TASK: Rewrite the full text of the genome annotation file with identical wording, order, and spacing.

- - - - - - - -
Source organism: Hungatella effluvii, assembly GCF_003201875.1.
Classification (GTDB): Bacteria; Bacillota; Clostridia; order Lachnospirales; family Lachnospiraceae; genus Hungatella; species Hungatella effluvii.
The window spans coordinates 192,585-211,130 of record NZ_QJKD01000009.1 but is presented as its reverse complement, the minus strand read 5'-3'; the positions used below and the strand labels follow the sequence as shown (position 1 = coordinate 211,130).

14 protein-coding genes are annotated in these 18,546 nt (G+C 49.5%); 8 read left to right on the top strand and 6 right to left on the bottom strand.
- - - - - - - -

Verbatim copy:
Source organism: Hungatella effluvii, assembly GCF_003201875.1.
Classification (GTDB): Bacteria; Bacillota; Clostridia; order Lachnospirales; family Lachnospiraceae; genus Hungatella; species Hungatella effluvii.
The window spans coordinates 192,585-211,130 of record NZ_QJKD01000009.1 but is presented as its reverse complement, the minus strand read 5'-3'; the positions used below and the strand labels follow the sequence as shown (position 1 = coordinate 211,130).

14 protein-coding genes are annotated in these 18,546 nt (G+C 49.5%); 8 read left to right on the top strand and 6 right to left on the bottom strand.